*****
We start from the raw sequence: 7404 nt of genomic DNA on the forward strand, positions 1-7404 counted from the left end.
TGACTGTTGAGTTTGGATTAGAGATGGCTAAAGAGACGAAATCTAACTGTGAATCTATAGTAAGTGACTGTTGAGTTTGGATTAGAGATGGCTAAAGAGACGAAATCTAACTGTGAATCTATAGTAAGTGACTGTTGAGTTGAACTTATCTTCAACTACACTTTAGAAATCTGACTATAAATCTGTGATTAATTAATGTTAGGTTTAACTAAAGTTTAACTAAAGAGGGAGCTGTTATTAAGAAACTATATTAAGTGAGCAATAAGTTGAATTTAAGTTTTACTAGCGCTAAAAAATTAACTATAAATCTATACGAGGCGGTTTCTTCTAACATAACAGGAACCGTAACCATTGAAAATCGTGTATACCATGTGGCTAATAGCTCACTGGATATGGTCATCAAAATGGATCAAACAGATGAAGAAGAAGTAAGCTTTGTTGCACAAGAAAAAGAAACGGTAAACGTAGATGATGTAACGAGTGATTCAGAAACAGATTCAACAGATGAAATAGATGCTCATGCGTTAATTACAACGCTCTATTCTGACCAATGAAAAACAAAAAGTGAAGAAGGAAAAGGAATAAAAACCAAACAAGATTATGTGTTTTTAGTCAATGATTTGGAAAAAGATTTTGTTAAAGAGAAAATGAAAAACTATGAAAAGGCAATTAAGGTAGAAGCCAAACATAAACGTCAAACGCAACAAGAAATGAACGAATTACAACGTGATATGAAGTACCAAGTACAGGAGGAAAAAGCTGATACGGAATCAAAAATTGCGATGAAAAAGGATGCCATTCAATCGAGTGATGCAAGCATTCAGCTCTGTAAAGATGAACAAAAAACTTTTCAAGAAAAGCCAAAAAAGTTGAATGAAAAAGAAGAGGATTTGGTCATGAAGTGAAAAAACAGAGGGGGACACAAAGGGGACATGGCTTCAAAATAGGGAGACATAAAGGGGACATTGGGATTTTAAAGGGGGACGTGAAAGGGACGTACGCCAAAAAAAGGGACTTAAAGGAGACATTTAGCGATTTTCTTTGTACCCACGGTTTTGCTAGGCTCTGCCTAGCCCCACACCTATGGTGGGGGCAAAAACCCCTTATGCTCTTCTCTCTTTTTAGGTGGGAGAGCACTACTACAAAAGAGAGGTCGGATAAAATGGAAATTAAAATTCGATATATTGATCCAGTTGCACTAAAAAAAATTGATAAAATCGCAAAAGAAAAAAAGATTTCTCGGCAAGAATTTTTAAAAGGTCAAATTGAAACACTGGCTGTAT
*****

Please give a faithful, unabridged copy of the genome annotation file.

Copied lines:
We start from the raw sequence: 7404 nt of genomic DNA on the forward strand, positions 1-7404 counted from the left end.
TGACTGTTGAGTTTGGATTAGAGATGGCTAAAGAGACGAAATCTAACTGTGAATCTATAGTAAGTGACTGTTGAGTTTGGATTAGAGATGGCTAAAGAGACGAAATCTAACTGTGAATCTATAGTAAGTGACTGTTGAGTTGAACTTATCTTCAACTACACTTTAGAAATCTGACTATAAATCTGTGATTAATTAATGTTAGGTTTAACTAAAGTTTAACTAAAGAGGGAGCTGTTATTAAGAAACTATATTAAGTGAGCAATAAGTTGAATTTAAGTTTTACTAGCGCTAAAAAATTAACTATAAATCTATACGAGGCGGTTTCTTCTAACATAACAGGAACCGTAACCATTGAAAATCGTGTATACCATGTGGCTAATAGCTCACTGGATATGGTCATCAAAATGGATCAAACAGATGAAGAAGAAGTAAGCTTTGTTGCACAAGAAAAAGAAACGGTAAACGTAGATGATGTAACGAGTGATTCAGAAACAGATTCAACAGATGAAATAGATGCTCATGCGTTAATTACAACGCTCTATTCTGACCAATGAAAAACAAAAAGTGAAGAAGGAAAAGGAATAAAAACCAAACAAGATTATGTGTTTTTAGTCAATGATTTGGAAAAAGATTTTGTTAAAGAGAAAATGAAAAACTATGAAAAGGCAATTAAGGTAGAAGCCAAACATAAACGTCAAACGCAACAAGAAATGAACGAATTACAACGTGATATGAAGTACCAAGTACAGGAGGAAAAAGCTGATACGGAATCAAAAATTGCGATGAAAAAGGATGCCATTCAATCGAGTGATGCAAGCATTCAGCTCTGTAAAGATGAACAAAAAACTTTTCAAGAAAAGCCAAAAAAGTTGAATGAAAAAGAAGAGGATTTGGTCATGAAGTGAAAAAACAGAGGGGGACACAAAGGGGACATGGCTTCAAAATAGGGAGACATAAAGGGGACATTGGGATTTTAAAGGGGGACGTGAAAGGGACGTACGCCAAAAAAAGGGACTTAAAGGAGACATTTAGCGATTTTCTTTGTACCCACGGTTTTGCTAGGCTCTGCCTAGCCCCACACCTATGGTGGGGGCAAAAACCCCTTATGCTCTTCTCTCTTTTTAGGTGGGAGAGCACTACTACAAAAGAGAGGTCGGATAAAATGGAAATTAAAATTCGATATATTGATCCAGTTGCACTAAAAAAAATTGATAAAATCGCAAAAGAAAAAAAGATTTCTCGGCAAGAATTTTTAAAAGGTCAAATTGAAACACTGGCTGTAT